Read more »

23
May

Data Monetization: Turning Data into $$$


DataExplosionThe billion dollar question facing executives everywhere:

  • How do I monetize my data? How do we turn data into dollars?
  • What small data or big data monetization strategies should I adopt?
  • Which analytical investments and strategies really increase revenue?
  • What pilots should I run to test data monetization ideas out?

Data Monetization is the process of converting data (raw data or aggregate data) into something useful and valuable – help make decisions (such as predictive maintenance) based on multiple sources of insight.  Data monetization creates opportunities for organizations with significant data volume to leverage untapped or under-tapped information and create new sources of revenue (e.g., cross-sell and upsell lift;   or prevention of equipment breakdowns).

But, data monetization requires a new IT clock-speed that most firms are struggling with. Aberdeen Research found that the average time it takes for IT to complete BI support requests, with traditional BI software, is 8 days to add a column to a report and 30 days to build a new dashboard.  For an individual information worker trying to find an answer, make a decision, or solve a problem, this is simply untenable. For an organization that is trying to differentiate itself on information innovation or data-driven decision making, it is a major barrier to strategy execution.

To speed up insight generation and decision making (all elements of data monetization) business users are bypassing IT and investing in data visualization (Tableau) or data discovery platforms (Qlikview). These platforms help users ask and answer their own stream of questions and follow their own path to insight. Unlike traditional BI that provides dashboards, heatmaps and canned reports, these tools provide a discovery platform rather than a pre-determined path.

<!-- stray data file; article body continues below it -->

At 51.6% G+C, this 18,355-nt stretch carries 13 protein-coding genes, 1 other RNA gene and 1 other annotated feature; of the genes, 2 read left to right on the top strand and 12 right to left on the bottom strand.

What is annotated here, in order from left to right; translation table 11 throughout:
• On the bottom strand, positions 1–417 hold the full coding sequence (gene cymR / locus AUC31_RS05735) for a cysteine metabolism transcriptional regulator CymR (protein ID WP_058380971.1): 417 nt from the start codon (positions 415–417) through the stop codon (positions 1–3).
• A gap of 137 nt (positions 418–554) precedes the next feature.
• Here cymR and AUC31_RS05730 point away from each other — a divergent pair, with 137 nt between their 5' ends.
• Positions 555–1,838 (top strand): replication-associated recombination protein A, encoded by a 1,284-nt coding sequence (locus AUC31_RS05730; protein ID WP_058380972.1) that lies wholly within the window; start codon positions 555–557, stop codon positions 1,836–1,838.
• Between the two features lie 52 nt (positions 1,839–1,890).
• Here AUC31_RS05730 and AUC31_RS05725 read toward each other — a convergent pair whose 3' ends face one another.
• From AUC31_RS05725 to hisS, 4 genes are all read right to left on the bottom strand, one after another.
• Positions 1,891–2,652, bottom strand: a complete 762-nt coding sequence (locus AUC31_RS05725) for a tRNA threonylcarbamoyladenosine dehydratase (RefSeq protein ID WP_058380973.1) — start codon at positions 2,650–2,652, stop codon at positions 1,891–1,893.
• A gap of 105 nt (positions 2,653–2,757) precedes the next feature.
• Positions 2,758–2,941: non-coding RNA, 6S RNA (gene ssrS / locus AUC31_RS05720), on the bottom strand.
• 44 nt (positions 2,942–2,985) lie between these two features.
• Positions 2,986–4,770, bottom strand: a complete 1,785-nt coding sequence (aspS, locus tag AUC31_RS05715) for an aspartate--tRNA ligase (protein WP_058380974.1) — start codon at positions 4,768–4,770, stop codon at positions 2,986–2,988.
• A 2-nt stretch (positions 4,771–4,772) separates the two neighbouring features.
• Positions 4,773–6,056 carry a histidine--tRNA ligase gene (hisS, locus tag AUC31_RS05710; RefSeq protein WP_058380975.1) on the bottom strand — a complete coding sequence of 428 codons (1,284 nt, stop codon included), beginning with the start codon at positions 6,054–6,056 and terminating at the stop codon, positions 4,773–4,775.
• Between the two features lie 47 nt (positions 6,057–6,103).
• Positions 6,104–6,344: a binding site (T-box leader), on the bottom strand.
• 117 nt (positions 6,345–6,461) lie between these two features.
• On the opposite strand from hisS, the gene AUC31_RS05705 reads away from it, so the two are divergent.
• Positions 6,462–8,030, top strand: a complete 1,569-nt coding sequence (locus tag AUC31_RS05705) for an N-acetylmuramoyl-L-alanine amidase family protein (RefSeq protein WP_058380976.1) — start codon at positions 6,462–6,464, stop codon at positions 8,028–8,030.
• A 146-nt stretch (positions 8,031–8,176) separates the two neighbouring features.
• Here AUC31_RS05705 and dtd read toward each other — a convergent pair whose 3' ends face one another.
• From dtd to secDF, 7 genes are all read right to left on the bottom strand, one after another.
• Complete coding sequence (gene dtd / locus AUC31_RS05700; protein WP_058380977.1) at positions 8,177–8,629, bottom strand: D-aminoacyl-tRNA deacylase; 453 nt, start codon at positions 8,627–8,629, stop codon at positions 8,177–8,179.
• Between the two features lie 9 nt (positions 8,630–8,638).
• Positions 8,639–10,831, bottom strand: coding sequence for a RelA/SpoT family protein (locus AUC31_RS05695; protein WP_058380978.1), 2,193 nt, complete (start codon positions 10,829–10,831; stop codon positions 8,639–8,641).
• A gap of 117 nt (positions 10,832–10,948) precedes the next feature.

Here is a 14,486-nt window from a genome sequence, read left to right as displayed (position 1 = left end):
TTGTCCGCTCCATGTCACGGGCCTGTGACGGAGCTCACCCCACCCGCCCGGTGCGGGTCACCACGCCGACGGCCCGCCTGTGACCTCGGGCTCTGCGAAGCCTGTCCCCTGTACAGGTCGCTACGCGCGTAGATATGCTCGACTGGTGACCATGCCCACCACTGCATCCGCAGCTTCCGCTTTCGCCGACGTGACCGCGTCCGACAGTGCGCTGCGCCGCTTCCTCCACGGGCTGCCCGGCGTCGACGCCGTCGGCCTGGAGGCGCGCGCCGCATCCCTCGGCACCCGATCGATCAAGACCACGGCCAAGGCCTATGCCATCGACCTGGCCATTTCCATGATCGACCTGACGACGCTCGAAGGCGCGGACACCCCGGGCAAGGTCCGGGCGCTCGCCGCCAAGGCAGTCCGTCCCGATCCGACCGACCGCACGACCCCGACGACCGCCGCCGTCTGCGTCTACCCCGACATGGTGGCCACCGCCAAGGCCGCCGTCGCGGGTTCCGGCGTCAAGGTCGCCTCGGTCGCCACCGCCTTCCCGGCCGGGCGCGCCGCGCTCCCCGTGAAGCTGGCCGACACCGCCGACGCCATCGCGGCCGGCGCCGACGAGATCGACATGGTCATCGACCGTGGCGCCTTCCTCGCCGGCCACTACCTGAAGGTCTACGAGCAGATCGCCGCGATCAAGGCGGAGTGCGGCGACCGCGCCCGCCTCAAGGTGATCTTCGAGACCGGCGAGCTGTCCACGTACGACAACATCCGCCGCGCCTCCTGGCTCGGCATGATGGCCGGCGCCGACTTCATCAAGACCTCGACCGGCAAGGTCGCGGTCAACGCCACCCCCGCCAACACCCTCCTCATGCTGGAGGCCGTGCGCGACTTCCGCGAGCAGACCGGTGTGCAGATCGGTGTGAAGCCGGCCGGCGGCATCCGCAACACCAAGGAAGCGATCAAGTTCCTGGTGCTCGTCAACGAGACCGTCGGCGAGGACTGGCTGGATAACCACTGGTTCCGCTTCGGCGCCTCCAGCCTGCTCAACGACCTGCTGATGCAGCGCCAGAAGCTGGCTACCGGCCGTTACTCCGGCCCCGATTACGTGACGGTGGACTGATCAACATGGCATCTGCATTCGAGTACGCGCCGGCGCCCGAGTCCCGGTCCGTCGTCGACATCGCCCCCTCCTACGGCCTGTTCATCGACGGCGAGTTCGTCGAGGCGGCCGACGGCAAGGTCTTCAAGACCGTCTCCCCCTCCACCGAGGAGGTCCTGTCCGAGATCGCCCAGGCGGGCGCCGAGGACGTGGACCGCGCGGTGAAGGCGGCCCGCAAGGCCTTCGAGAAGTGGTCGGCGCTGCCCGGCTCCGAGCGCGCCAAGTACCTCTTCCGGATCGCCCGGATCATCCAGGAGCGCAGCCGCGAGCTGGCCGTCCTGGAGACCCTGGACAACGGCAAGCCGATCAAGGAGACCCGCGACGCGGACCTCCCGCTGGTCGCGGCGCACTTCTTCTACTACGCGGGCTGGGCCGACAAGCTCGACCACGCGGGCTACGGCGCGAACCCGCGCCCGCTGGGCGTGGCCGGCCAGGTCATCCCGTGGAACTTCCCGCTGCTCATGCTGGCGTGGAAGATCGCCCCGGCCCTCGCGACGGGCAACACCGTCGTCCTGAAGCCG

Also companies like Marketo which create marketing automation software are getting into the customer engagement and data monetization game. Their focus is to enable marketing professionals  find more future customers; to build, sustain, and grow relationships with those buyers over time; and to cope with the sheer pace and complexity of engaging with customers in real time across the web, email, social media, online and offline events, video, e-commerce storefronts, mobile devices and a variety of other channels. And in many companies, marketing knits these digital interactions together across multiple disconnected systems. The ability to interact seamlessly with customers across multiple fast-moving digital channels requires an engagement strategy enabled by data and analytic insights. 

Read more »

15
Jan

Big Data Fatigue and Company Shakeout?


hype cycleBig Data is the latest “next big thing” transforming all areas of business, but amid the hype, there remains confusion about what it all means and how to create business value.

Usually when there is so much hype…there is an inevitable boom-bust-boom cycle. Hence my question:  Is the Big Data shakeout inevitable?

Are we in a big data tech bubble? If you are an enterprise customer, how do you prepare for this? What strategies do you adopt to take advantage of the situation? Can you move from lab experiments to production deployments with confidence?